But also to new anxieties, or rather to old anxieties that are beginning to take on new forms and arise from new insecurities. It is here, in the middle of the eighteenth century and at the beginning of the nineteenth century, that the link between the Gothic novel and science fiction becomes clear: I cite, for example, Mary Shelley's Frankenstein (1818). This is perhaps one of the earliest examples of science fiction that comes close to our concept of the genre. In Shelley's novel, there is indeed the gothic, the mysterious, the uncanny, but there is also the scientific concept, however naive, that seeks to overcome death and solve one of life's greatest mysteries in what we would now call a technological way.
The Time Machine and "friends"
From there, it is easy to find examples of authors who were both founders and developers of the science fiction genre as we know it-Jules Verne and Herbert George Wells, for example. For many, Verne is the first true sci-fi novelist. The inventions in his books are plausible, or at least based on scientific assumptions, even hypotheses of discoveries that would later be realized, ahead of their time. After him, but no less so, was H.G. Wells, whose first novel, The Time Machine (1895), is one of the cornerstones of world science fiction literature. But Wells, with his novel The War of the Worlds (1898), is also considered the "father" of another typical element of contemporary science fiction: The monstrous description of beings from other planets. In particular, he was influenced by evolutionary biologist Thomas Huxley and the studies he undertook while writing it. In Wells, there is also a disenchantment and a strong social criticism that will be typical not only for science fiction, but also for its later descendants, such as cyberpunk. The seeds of cyberpunk, however, are more recognizable in the work of another science fiction author, Ballard.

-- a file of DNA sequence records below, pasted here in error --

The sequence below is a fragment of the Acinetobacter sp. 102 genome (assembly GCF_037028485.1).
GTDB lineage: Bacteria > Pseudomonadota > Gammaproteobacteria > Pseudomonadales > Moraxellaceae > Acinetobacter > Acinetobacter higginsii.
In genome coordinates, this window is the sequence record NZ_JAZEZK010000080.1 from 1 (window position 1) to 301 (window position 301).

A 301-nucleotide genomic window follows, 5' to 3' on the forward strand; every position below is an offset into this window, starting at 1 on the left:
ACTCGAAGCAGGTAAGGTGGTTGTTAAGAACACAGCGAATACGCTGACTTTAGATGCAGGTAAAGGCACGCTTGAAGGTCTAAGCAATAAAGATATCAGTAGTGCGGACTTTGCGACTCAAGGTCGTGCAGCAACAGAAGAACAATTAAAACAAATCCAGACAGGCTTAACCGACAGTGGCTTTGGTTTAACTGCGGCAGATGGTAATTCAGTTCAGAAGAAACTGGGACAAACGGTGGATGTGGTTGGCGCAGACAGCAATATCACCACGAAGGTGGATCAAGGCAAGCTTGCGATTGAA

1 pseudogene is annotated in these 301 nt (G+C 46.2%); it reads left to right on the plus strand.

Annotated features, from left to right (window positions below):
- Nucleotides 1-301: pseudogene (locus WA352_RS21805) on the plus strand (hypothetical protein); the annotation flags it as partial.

In the US?
What about the United States? Science fiction has made a strong and lasting impression on American readers, quickly becoming a popular genre. For some, the leader of American writers seems to be Edgar Rice Burroughs with his serialized novel Under the Moons of Mars (1912). However, his stories have little scientific plausibility, even though they introduced the theme of science fiction. Above all, he is credited with drawing readers' attention to science fiction magazines - Weird Tales, All-Story Weekly, up to the quintessential science fiction magazine in America at the time, Amazing Stories, founded by H. Gernsback, who is credited with identifying science fiction as a true genre of fiction.
Bibliography and links
- Roberts, R. "American Science Fiction and Contemporary Criticism." American Literary History 22, no. 1 (November 20, 2009): 207–17. http://dx.doi.org/10.1093/alh/ajp048.
- Rabkin, Eric S., James B. Mitchell, and Carl P. Simon. "Who Really Shaped American Science Fiction?" Prospects 30 (October 2005): 45–72. http://dx.doi.org/10.1017/s0361233300001976.
- Robert E Briney and Edward Wood. SF Bibliographies: An Annotated Bibliography of Bibliographical Works on Science Fiction and Fantasy Fiction (Chicago, Illinois: Advent: Publishers, 1972) [nonfiction: chap: pb/nonpictorial]
- Neil Wilson. Shadows in the Attic: A Guide to British Supernatural Fiction 1820-1950 (London: British Library, 2000) [bibliography: hb/]
- Origini e sviluppi della letteratura fantascientifica, by Alberto Angelini.
- Internet Speculative Fiction Database
- Internet Archive
- SFE - The Encyclopedia of Science Fiction